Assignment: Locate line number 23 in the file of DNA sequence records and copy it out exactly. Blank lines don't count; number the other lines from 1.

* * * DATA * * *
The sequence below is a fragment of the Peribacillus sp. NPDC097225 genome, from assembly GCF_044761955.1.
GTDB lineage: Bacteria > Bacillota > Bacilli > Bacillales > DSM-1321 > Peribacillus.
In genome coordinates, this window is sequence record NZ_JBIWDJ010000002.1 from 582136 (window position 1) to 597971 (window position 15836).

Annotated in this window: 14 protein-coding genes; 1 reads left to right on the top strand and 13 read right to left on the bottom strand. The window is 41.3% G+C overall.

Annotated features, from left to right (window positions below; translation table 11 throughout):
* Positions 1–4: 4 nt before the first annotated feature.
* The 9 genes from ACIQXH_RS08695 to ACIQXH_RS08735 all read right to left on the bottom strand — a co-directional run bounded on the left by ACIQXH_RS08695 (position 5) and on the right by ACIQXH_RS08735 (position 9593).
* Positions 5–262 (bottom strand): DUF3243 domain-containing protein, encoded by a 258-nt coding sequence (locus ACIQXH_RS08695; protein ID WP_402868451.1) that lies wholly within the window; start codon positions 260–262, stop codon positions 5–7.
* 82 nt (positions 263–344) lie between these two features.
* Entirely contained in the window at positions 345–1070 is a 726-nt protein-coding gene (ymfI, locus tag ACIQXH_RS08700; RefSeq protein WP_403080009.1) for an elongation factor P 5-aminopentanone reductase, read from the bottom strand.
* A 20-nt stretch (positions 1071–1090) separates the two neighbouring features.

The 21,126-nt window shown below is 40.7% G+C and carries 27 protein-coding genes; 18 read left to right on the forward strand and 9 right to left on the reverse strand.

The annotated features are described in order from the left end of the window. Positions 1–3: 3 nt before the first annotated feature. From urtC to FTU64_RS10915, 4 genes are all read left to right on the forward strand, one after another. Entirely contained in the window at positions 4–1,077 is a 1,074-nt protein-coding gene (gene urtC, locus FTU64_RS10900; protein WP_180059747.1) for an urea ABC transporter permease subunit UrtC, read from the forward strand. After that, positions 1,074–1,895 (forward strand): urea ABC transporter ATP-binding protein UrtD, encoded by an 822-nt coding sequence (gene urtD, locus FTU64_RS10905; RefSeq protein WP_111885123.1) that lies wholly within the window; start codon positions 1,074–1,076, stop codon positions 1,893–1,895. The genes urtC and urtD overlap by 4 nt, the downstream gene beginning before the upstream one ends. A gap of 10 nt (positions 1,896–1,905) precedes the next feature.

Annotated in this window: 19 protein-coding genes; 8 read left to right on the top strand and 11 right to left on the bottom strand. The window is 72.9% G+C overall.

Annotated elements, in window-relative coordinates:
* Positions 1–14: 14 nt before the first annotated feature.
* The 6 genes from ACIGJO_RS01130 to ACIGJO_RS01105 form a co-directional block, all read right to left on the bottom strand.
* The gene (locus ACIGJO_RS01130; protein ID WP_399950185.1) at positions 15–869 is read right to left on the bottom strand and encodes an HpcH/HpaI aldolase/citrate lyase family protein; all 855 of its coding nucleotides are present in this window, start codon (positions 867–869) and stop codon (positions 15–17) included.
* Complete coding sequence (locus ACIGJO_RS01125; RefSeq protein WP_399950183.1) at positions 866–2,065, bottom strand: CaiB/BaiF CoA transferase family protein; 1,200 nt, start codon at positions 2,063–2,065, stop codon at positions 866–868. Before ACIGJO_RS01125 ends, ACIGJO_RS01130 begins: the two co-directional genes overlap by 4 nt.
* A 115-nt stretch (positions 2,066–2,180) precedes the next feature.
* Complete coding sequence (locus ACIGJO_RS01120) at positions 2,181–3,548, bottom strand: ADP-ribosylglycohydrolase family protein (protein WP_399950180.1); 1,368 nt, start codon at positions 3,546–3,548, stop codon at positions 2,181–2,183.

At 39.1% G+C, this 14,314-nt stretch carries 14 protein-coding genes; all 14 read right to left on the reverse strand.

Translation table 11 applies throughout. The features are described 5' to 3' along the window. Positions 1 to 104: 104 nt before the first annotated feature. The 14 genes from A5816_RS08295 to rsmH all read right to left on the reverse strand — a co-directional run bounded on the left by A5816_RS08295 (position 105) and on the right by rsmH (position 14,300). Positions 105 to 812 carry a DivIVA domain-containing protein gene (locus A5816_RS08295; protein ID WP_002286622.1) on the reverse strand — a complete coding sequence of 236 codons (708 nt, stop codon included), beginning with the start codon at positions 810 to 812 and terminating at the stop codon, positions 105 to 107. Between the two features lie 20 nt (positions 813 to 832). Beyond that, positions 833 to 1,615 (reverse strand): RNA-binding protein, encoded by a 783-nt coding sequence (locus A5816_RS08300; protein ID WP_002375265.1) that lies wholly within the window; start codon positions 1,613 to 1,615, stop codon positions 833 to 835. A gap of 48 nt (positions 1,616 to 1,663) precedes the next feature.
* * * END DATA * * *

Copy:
Translation table 11 applies throughout. The features are described 5' to 3' along the window. Positions 1 to 104: 104 nt before the first annotated feature. The 14 genes from A5816_RS08295 to rsmH all read right to left on the reverse strand — a co-directional run bounded on the left by A5816_RS08295 (position 105) and on the right by rsmH (position 14,300). Positions 105 to 812 carry a DivIVA domain-containing protein gene (locus A5816_RS08295; protein ID WP_002286622.1) on the reverse strand — a complete coding sequence of 236 codons (708 nt, stop codon included), beginning with the start codon at positions 810 to 812 and terminating at the stop codon, positions 105 to 107. Between the two features lie 20 nt (positions 813 to 832). Beyond that, positions 833 to 1,615 (reverse strand): RNA-binding protein, encoded by a 783-nt coding sequence (locus A5816_RS08300; protein ID WP_002375265.1) that lies wholly within the window; start codon positions 1,613 to 1,615, stop codon positions 833 to 835. A gap of 48 nt (positions 1,616 to 1,663) precedes the next feature.